Abbotsford school district likely one of few ready for computer coding courses

New curriculum set to start in September aims to teach programming skills to students

According to the NDP

According to the NDP

Abbotsford may be one of only a few school districts in the province ready to implement a new computer coding curriculum.

Two-thirds of B.C.’s school districts and 70 per cent of schools are not ready to implement the new courses, according to a Ministry of Education survey sent to superintendents in March. Many schools lack appropriate technology, teacher training or both, according to NDP education critic Rob Fleming.

It is not clear if Abbotsford’s superintendent Kevin Godden was one of the approximately 50 per cent of superintendents who responded to the survey.

Godden was not available to comment on this story but district spokesperson Dave Stephen said Abbotsford is well-positioned to implement the new curriculum.

“Abbotsford school district has been a leader in the province in terms of its implementation and use of technology throughout the district,” he said, in an email. “In fact, a complete upgrade of computer equipment is taking place in schools over the summer to ensure new hardware is available to students and teachers when they return.”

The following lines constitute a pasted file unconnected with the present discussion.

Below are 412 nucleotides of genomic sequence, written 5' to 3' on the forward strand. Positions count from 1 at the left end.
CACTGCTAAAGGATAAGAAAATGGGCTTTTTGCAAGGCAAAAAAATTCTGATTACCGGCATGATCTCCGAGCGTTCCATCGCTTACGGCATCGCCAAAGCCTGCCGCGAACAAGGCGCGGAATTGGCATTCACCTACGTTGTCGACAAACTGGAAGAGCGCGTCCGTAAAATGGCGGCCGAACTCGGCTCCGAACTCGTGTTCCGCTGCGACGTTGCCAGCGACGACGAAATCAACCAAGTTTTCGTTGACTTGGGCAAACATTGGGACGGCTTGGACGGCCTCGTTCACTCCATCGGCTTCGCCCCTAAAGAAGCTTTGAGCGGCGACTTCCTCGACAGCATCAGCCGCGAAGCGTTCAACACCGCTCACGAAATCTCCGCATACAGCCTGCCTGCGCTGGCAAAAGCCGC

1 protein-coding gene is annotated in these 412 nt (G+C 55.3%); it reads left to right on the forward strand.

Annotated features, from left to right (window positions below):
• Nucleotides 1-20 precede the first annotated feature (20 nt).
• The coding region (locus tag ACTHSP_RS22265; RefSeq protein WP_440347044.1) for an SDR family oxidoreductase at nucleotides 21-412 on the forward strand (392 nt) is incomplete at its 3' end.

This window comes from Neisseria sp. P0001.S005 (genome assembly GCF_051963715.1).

David Johnson, a former vice-chair of William A. Fraser Middle School’s parent advisory council, said he feels schools are generally underfunded in B.C.

He said he was not fully aware of how ready Fraser Middle is for the new courses but hopes his children, who attend both middle and high schools in the district, have the opportunity to learn coding.

“Any kind of skills that can make a child employable or give them experience in something to see whether that’s something they want to pursue – whether they choose to pursue it or not – I think it’s good that they experience that at a school level,” said Johnson.

In January, Premier Christy Clark announced plans to provide coding classes to B.C. students starting this fall, but Fleming said the plan did not come with the appropriate funds to make it happen.

“The goal to teach coding and make mathematics more interesting to students is a laudable one,” said Fleming.

“We want to put significantly greater resources into public education.”